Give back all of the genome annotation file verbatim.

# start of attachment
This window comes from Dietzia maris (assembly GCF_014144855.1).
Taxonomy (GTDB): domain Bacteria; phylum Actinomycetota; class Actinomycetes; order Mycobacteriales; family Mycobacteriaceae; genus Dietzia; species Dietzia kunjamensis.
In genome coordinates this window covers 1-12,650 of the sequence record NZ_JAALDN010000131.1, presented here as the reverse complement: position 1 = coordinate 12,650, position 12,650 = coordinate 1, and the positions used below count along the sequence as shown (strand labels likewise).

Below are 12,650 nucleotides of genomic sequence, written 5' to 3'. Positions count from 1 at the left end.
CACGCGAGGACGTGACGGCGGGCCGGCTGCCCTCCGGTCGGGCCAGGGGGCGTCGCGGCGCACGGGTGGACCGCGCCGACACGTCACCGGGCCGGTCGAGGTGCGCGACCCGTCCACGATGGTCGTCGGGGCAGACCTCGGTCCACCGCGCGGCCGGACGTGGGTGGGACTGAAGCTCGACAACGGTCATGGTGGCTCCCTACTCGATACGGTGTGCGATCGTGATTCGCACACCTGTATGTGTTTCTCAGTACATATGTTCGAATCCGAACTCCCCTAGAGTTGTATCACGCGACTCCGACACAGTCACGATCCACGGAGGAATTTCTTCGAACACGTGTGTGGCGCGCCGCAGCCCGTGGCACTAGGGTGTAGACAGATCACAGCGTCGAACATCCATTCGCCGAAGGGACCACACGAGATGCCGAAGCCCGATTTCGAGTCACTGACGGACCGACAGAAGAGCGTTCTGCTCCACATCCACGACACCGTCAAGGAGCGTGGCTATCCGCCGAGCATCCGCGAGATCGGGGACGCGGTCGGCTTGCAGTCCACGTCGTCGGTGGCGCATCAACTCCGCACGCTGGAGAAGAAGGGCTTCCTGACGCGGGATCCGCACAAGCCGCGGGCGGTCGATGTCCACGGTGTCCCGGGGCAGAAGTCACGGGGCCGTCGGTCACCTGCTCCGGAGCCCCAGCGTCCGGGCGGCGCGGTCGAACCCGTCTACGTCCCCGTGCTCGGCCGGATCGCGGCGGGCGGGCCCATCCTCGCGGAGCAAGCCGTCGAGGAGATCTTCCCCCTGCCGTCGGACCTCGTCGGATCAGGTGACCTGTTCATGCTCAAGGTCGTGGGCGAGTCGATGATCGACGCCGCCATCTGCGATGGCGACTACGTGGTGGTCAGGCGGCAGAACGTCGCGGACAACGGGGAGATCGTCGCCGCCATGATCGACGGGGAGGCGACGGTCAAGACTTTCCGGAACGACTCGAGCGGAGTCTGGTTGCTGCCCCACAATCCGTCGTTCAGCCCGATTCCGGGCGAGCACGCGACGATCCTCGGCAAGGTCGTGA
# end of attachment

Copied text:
This window comes from Dietzia maris (assembly GCF_014144855.1).
Taxonomy (GTDB): domain Bacteria; phylum Actinomycetota; class Actinomycetes; order Mycobacteriales; family Mycobacteriaceae; genus Dietzia; species Dietzia kunjamensis.
In genome coordinates this window covers 1-12,650 of the sequence record NZ_JAALDN010000131.1, presented here as the reverse complement: position 1 = coordinate 12,650, position 12,650 = coordinate 1, and the positions used below count along the sequence as shown (strand labels likewise).

Below are 12,650 nucleotides of genomic sequence, written 5' to 3'. Positions count from 1 at the left end.
CACGCGAGGACGTGACGGCGGGCCGGCTGCCCTCCGGTCGGGCCAGGGGGCGTCGCGGCGCACGGGTGGACCGCGCCGACACGTCACCGGGCCGGTCGAGGTGCGCGACCCGTCCACGATGGTCGTCGGGGCAGACCTCGGTCCACCGCGCGGCCGGACGTGGGTGGGACTGAAGCTCGACAACGGTCATGGTGGCTCCCTACTCGATACGGTGTGCGATCGTGATTCGCACACCTGTATGTGTTTCTCAGTACATATGTTCGAATCCGAACTCCCCTAGAGTTGTATCACGCGACTCCGACACAGTCACGATCCACGGAGGAATTTCTTCGAACACGTGTGTGGCGCGCCGCAGCCCGTGGCACTAGGGTGTAGACAGATCACAGCGTCGAACATCCATTCGCCGAAGGGACCACACGAGATGCCGAAGCCCGATTTCGAGTCACTGACGGACCGACAGAAGAGCGTTCTGCTCCACATCCACGACACCGTCAAGGAGCGTGGCTATCCGCCGAGCATCCGCGAGATCGGGGACGCGGTCGGCTTGCAGTCCACGTCGTCGGTGGCGCATCAACTCCGCACGCTGGAGAAGAAGGGCTTCCTGACGCGGGATCCGCACAAGCCGCGGGCGGTCGATGTCCACGGTGTCCCGGGGCAGAAGTCACGGGGCCGTCGGTCACCTGCTCCGGAGCCCCAGCGTCCGGGCGGCGCGGTCGAACCCGTCTACGTCCCCGTGCTCGGCCGGATCGCGGCGGGCGGGCCCATCCTCGCGGAGCAAGCCGTCGAGGAGATCTTCCCCCTGCCGTCGGACCTCGTCGGATCAGGTGACCTGTTCATGCTCAAGGTCGTGGGCGAGTCGATGATCGACGCCGCCATCTGCGATGGCGACTACGTGGTGGTCAGGCGGCAGAACGTCGCGGACAACGGGGAGATCGTCGCCGCCATGATCGACGGGGAGGCGACGGTCAAGACTTTCCGGAACGACTCGAGCGGAGTCTGGTTGCTGCCCCACAATCCGTCGTTCAGCCCGATTCCGGGCGAGCACGCGACGATCCTCGGCAAGGTCGTGA